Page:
#095 Sep/Oct 1997

Congress Passes HUD Budget,Worsens Mark-To-Market Bill

The conference report for the FY98 HUD/VA Appropriations bill easily passed the House and Senate the second week of October. The bill contains roughly $24 billion in HUD funding for […]

The conference report for the FY98 HUD/VA Appropriations bill easily passed the House and Senate the second week of October. The bill contains roughly $24 billion in HUD funding for the fiscal year that began October 1. Compared to recent years, many programs fared well, and there is enough funding to renew all expiring project-based Section 8 contracts. Congress allocated no money for the Preservation program, however, and, for the third year in a row, no funding for new or incremental Section 8.

In a blow to nonprofit fair housing efforts, language was retained prohibiting the use of federal fair housing funds to combat discrimination in the sale of homeowner’s insurance. The HUD/VA bill extends a number of other non-funding related provisions from prior years, such as suspension of one-for-one replacement in public housing and of federal preferences in public and assisted housing.

After a protracted effort to reach consensus, legislation to reform the FHA-insured, project-based Section 8 housing stock was finally enacted as part of the FY98 spending bill. The so-called mark-to-market bill reduces the federal subsidies to owners of such properties, lowers the above-market rents, and restructures their mortgages so that the buildings can survive on less income.

As the dust settles, it appears that Senator Mack’s original bill (S 513) [See Shelterforce # 94] was made substantially worse in order to appease HUD and some House members. According to the National Housing Law Project, the final version of the bill includes changes that could mean bad news for residents and for the future of this precious affordable housing resource.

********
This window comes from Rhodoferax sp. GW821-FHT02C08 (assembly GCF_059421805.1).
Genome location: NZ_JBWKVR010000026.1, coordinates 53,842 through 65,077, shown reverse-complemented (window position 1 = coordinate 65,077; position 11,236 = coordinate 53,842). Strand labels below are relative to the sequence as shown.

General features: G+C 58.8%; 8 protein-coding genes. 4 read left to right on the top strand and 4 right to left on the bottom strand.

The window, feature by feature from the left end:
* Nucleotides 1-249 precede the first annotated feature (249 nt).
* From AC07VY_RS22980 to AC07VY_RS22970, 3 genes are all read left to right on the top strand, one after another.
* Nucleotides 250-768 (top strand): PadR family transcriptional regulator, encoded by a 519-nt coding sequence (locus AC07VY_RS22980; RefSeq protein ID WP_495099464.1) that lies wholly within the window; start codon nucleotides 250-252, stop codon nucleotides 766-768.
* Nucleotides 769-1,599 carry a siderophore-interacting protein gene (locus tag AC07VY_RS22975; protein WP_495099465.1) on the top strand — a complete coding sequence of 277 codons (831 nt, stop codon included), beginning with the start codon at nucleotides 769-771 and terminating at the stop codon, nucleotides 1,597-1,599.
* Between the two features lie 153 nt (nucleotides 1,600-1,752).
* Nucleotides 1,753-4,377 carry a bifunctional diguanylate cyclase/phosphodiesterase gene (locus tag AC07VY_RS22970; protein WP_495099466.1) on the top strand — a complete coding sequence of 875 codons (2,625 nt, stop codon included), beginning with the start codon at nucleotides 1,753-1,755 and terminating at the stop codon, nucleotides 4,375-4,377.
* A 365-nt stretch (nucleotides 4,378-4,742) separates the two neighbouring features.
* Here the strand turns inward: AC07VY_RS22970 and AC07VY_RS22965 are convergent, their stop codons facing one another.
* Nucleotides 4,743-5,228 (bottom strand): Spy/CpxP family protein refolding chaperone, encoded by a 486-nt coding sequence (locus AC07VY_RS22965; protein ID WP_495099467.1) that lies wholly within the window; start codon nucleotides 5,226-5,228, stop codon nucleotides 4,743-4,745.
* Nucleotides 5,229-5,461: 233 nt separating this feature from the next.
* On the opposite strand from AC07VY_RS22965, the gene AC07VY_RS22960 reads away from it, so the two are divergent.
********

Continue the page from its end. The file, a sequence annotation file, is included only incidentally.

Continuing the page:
Requirements for resident and citizen participation were watered down, weakening the processes for participation and reducing the number of events in which resident participation will be required. This means the entities handling the restructuring – state housing finance agencies will receive first preference to assume this role – will have far greater discretion. Also, the amount of funding available for technical assistance will be capped at $10 million a year. Advocates had hoped that unspent technical assistance (ITAG) funds could be used in addition to the $10 million already authorized. Instead, those unspent funds will be included with authorized new funds.

The diluted resident participation provisions are particularly disturbing in light of the bill’s increased focus on vouchering out the project-based stock. The original Mack bill would have kept the project-based subsidies intact. The final legislation, on the other hand, gives the administering entities (PAEs) broad discretion to consider a conversion to tenant-based assistance – a move residents and advocates have long opposed. Every project that undergoes restructuring will now require a conversion assessment plan, even those projects which the PAE is not considering for conversion. Projects for the elderly and disabled, and those in tight housing markets, will be exempt. Residents who are displaced by conversion will receive “enhanced” vouchers, but residents in buildings that lose the project-based subsidy because the owners opt out of the program or are disqualified will not get enhanced vouchers.

For up-to-date information, contact Lisa Ranghelli, Center for Community Change, 202-342-0567; [email protected].

From the Center for Community Change and the Tri-State Transportation Campaign
Advocates Sweeten ISTEA

by Crystal Weedal